Monday, September 19, 2016

On Writing, Revising, and Editing

The Crannig Castle cover reveal is one week from today! So close!

So, I'm about ready to start formatting the last book of the Time Captives trilogy. The LAST book! It's insane that I'm actually at this point. As I reflected on that as I was brainstorming ideas for today's blog post, I realized I've never really explained my writing process. I keep on refining it, trying new things, going back to old ways, but I thought, as I'm bringing probably my biggest project thus far to completion, now would be as good a time as any to describe my writing process.

I get my initial ideas from lots of places: dreams, books and movies, current events, just out of the blue. I generally write down the premise and sometimes make up random scenes throughout the story which may or may not (more likely not) end up in the final version. When I'm ready for a new writing project, I pick one and get going.

For me to actually complete a story, I have to have a general outline in my head. Basically, a beginning, an ending, and a few pit stops in the middle. But those basic points are usually easy to come up with. I say usually because a story I really want to write is driving me nuts by having absolutely nothing for a climax. Trouble is, I can't get serious about the project until I have a climax.

Most of the time, I write my first draft in a notebook. Twisted Dreams is my only completed story to date that was written entirely on the computer. I'll hand it to my youngest sister constantly throughout this first draft, but she's the only one who gets to see it.

My first drafts are usually a mess, some more than others. Once I have a complete notebook draft, I type the entire thing in to the computer. For Across the Stars, The Experiment, and Espionage, this mostly resulted in minor edits. Time Captives and the Cassie story, however, are another story. For Time Captives, I wrote the basic material for the first two books, went to the computer, and wrote the first eight chapters of Creighton Hill three more times before I figured out what was wrong and how to fix it. From scratch. I basically threw out everything but my basic plotline and the Adriel stuff, and completely and totally rewrote it. By the time I'd finished the first computer drafts for those, I had it pretty much figured out, so Crannig Castle's first computer draft was more of just an edit from the handwritten version. The Cassie story is similar to the first two Time Captives books. The first draft was a horrible mess, so I scrapped most of it, and when I wrote it on the computer, it was a whole new book.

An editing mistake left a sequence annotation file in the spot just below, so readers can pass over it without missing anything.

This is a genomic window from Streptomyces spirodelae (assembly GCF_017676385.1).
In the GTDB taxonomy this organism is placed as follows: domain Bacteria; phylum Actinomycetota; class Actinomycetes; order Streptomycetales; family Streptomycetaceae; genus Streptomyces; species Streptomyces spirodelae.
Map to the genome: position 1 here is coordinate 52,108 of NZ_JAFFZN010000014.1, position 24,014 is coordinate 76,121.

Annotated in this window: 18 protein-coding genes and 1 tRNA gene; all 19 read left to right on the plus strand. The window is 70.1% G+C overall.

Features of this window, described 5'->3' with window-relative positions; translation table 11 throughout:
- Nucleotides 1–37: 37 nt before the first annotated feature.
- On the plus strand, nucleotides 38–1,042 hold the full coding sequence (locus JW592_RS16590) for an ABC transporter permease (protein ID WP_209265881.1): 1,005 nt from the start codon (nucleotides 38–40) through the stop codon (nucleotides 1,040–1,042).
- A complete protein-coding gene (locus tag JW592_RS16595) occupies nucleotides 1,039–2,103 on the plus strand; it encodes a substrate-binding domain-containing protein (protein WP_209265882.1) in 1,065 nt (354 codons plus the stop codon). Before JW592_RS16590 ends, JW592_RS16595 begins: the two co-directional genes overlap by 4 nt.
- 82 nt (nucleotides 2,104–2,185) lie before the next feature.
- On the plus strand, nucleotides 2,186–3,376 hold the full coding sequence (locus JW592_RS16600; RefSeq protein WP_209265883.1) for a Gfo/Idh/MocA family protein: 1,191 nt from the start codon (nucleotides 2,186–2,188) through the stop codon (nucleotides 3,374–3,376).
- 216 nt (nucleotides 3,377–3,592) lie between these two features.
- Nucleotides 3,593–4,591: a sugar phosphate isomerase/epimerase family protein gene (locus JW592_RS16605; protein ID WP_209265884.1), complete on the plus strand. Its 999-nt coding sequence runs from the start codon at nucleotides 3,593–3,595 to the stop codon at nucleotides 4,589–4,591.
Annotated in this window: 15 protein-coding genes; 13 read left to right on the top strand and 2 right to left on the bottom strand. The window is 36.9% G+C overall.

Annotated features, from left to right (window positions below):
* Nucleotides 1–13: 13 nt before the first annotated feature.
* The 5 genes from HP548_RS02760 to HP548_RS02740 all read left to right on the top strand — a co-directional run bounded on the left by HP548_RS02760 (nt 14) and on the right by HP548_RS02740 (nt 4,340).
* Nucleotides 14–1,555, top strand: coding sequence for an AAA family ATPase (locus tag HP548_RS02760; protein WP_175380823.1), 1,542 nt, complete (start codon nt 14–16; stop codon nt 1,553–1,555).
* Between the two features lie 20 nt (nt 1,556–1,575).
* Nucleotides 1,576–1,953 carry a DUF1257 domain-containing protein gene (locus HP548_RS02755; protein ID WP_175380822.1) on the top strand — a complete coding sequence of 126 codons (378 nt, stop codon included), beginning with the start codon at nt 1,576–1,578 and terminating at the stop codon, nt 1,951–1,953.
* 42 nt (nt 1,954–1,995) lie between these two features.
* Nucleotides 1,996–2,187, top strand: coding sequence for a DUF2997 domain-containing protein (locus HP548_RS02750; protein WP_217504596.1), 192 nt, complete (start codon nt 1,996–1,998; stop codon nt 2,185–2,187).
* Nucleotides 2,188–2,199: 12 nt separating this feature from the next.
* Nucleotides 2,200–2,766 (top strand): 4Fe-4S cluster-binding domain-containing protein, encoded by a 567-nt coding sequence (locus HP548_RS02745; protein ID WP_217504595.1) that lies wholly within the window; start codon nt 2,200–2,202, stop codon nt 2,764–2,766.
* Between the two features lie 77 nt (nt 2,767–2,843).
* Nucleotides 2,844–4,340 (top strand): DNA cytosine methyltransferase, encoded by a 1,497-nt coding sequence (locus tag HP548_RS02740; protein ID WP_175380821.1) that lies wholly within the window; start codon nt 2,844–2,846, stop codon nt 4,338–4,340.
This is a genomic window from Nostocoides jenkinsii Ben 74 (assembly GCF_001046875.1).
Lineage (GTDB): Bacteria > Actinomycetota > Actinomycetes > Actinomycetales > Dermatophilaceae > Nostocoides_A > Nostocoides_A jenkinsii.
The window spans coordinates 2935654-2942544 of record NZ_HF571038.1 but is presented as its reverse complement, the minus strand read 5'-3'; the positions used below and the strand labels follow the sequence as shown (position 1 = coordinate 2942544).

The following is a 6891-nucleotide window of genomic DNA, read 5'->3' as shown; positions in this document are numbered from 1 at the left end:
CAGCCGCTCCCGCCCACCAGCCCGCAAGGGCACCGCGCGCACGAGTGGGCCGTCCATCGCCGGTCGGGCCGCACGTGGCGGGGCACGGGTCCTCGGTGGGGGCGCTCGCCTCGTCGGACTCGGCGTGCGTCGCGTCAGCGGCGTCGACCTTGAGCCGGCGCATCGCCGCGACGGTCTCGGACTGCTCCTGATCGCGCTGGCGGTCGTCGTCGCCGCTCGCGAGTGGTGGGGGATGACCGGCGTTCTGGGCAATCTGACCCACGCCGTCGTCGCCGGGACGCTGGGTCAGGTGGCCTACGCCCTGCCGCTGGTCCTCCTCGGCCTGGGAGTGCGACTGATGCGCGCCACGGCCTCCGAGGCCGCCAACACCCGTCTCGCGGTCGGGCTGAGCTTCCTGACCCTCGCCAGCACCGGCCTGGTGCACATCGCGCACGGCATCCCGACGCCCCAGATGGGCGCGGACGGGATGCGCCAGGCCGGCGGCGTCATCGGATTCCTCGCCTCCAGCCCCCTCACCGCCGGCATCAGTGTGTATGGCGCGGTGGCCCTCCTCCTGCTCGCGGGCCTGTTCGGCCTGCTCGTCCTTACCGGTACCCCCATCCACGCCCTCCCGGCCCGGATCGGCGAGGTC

Once I complete my first computer draft, I hand it over to my mom. She identifies the plot holes, the things my small life experience doesn't realize is unrealistic, and asks questions that never even occurred to me. Then I go back and revise as needed. Sometimes, like for The Experiment, this results in rearranging the storyline, throwing out some scenes and writing entirely new ones to go in their place. Sometimes, like for Across the Stars, it results in adding multiple additional storylines to fill out the plot.

Once I'm decently satisfied with this version, I give it to my dad and middle sister. They don't usually cause full rewrites, since it's usually pretty decent by then, but with The Crossways, it did. I cared far more about Adriel than the Time Captives when writing it, and my dad noticed. So I rewrote everything with the current Time Captives, reducing the number of POVs, rearranging events to heighten the drama and add conflict, and all round make their story matter again.

After my family has given a book a pass, I give it to friends to beta read. Their feedback usually brings about minor edits, but sometimes they'll ask questions that require explanation, so I'll go in and add dialogue to expound upon things. And then, when I've finished with beta reader feedback, I'll hand it to a few more friends to proofread. I've gone over it so many times by then, there's not much left to catch, but I usually get a few notes.

And then I come to where I am now: ready to format! And that's how I turn a tiny, underdeveloped story idea into a book.

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